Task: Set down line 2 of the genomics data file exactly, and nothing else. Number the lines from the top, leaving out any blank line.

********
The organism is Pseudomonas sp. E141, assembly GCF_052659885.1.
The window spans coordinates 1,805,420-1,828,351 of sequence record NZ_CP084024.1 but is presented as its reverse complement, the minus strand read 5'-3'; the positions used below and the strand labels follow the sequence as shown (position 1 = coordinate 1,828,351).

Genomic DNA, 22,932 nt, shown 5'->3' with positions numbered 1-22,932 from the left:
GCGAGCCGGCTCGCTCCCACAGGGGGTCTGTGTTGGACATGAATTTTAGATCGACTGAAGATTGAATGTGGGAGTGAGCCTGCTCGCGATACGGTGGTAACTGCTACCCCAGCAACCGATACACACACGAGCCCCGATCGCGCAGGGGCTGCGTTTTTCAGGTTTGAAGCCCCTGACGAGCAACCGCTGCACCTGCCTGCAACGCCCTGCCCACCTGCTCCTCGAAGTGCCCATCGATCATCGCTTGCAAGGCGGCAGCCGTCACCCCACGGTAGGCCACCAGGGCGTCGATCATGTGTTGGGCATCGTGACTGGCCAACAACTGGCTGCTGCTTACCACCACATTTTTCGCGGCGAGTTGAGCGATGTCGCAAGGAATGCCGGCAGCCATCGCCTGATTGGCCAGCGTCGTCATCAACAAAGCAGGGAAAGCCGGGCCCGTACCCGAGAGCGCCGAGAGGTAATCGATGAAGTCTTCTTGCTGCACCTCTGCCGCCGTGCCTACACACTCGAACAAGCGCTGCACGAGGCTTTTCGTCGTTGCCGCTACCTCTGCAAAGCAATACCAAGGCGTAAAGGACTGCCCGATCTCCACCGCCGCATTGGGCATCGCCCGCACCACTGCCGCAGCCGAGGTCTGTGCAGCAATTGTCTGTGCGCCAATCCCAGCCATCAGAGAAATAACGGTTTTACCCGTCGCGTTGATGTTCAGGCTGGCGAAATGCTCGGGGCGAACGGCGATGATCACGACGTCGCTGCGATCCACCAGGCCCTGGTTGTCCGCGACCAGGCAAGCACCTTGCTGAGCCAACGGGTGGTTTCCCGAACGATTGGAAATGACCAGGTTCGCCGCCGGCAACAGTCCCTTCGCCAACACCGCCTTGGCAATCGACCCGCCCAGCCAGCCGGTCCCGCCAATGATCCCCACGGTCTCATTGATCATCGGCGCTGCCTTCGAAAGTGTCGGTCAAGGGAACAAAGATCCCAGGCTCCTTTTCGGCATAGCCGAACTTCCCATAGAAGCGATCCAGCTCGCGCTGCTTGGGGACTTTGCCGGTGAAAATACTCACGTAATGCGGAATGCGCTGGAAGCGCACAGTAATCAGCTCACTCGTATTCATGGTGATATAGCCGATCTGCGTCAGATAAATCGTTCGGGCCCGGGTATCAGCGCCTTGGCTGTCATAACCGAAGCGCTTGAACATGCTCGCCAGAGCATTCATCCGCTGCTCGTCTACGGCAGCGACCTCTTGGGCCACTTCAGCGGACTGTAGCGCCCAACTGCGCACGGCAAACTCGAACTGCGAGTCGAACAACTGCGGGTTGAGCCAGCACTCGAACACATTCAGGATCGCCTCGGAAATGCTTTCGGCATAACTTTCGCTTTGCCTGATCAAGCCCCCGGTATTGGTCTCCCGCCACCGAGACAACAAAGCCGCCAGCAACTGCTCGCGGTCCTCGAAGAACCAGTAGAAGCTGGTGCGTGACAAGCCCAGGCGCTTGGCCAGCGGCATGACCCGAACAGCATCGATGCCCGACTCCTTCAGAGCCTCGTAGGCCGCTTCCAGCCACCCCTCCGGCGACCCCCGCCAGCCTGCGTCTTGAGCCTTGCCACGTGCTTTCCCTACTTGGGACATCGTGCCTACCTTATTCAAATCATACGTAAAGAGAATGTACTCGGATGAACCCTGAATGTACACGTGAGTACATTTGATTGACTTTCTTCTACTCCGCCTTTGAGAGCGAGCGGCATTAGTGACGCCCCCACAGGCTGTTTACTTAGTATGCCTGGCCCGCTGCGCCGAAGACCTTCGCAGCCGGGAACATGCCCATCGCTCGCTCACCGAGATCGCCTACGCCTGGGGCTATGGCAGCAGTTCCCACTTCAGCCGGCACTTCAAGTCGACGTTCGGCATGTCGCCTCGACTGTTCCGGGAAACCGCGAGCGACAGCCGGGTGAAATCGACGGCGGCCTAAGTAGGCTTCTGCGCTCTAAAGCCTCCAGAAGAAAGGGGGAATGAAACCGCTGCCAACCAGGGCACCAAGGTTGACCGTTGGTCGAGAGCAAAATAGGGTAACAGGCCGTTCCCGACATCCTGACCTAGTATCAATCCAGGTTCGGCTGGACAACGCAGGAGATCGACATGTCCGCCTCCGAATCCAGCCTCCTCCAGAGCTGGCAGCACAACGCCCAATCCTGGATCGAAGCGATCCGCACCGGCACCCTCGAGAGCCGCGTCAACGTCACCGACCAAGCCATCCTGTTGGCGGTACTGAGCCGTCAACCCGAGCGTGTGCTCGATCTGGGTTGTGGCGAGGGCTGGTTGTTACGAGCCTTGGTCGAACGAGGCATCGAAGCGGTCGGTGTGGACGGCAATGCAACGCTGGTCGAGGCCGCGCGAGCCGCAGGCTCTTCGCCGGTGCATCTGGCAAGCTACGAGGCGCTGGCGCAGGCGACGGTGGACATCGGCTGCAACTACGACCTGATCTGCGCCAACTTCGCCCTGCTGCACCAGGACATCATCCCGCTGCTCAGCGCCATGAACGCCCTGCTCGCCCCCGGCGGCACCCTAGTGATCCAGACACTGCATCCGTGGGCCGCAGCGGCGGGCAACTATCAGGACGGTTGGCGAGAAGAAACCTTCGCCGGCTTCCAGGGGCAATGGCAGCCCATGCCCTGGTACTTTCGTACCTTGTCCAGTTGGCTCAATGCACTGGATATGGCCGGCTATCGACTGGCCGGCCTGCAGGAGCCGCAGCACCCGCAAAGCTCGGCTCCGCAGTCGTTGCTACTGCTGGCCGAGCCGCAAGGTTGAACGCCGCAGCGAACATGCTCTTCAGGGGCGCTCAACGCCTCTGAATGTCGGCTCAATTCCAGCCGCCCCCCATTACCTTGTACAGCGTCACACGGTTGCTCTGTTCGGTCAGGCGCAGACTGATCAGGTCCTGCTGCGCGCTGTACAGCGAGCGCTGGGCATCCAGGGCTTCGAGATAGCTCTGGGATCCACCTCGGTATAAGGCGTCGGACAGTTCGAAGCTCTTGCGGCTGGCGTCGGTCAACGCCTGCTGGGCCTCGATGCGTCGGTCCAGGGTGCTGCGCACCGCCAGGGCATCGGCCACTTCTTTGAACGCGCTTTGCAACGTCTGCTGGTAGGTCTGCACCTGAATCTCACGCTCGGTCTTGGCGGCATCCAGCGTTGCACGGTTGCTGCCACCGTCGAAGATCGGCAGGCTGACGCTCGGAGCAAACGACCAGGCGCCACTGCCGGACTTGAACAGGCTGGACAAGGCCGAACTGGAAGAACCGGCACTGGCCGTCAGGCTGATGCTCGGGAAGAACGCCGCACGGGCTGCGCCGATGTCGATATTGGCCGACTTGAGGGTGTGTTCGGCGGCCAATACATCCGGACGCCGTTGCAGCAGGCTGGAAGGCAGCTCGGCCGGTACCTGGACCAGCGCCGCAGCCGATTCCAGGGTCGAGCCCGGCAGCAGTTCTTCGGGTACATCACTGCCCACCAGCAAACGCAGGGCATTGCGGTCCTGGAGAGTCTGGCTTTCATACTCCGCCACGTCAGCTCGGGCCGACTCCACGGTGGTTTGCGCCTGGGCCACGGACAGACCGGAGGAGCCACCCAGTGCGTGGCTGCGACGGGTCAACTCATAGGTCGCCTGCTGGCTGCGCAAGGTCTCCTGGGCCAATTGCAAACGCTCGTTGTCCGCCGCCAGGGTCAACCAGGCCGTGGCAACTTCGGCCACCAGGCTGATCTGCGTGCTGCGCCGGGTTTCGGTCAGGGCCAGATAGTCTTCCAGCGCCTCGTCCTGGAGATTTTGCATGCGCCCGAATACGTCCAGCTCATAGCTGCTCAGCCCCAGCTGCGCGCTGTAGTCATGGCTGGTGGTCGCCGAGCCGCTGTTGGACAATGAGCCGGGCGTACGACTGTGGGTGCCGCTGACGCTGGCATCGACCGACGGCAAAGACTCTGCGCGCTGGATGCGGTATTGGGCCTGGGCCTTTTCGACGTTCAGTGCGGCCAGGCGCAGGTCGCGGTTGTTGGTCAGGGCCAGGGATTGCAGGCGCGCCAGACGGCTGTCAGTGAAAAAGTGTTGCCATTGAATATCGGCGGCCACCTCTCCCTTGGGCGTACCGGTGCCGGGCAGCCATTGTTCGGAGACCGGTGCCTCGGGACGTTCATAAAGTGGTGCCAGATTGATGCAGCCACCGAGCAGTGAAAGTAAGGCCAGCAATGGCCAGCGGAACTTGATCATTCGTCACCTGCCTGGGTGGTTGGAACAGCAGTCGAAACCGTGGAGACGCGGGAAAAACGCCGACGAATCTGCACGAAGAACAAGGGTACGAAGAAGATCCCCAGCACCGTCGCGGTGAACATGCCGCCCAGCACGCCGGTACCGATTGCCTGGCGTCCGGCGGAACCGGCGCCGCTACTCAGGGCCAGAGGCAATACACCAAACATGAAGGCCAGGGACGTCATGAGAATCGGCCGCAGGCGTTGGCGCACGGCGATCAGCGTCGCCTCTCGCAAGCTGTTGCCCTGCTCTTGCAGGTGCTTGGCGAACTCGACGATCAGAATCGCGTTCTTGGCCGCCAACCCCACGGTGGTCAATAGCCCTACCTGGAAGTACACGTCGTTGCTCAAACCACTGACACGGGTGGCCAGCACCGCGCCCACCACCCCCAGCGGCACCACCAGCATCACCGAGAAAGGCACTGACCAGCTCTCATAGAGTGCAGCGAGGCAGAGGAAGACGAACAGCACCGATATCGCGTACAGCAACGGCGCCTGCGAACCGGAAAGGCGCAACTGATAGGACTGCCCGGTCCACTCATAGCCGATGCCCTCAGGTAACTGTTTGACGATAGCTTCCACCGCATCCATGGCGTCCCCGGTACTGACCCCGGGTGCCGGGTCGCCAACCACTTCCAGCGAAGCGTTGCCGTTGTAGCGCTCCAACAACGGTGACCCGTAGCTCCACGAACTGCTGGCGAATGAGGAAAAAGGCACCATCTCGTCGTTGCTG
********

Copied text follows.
The window spans coordinates 1,805,420-1,828,351 of sequence record NZ_CP084024.1 but is presented as its reverse complement, the minus strand read 5'-3'; the positions used below and the strand labels follow the sequence as shown (position 1 = coordinate 1,828,351).